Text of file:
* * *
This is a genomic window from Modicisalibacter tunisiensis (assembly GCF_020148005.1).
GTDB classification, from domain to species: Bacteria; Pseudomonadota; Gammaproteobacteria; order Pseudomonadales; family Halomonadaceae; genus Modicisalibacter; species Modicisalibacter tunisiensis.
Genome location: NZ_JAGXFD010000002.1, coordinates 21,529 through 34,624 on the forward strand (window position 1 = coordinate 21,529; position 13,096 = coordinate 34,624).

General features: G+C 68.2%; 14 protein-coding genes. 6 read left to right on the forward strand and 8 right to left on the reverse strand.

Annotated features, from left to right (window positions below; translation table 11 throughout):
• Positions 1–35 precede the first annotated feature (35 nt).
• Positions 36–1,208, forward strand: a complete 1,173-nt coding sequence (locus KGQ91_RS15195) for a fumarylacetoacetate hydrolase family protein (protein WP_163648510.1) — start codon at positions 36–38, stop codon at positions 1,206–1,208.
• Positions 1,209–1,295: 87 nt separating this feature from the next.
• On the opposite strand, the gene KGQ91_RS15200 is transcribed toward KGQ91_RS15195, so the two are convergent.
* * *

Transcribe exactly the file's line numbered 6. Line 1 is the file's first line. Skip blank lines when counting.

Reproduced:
• Positions 1–35 precede the first annotated feature (35 nt).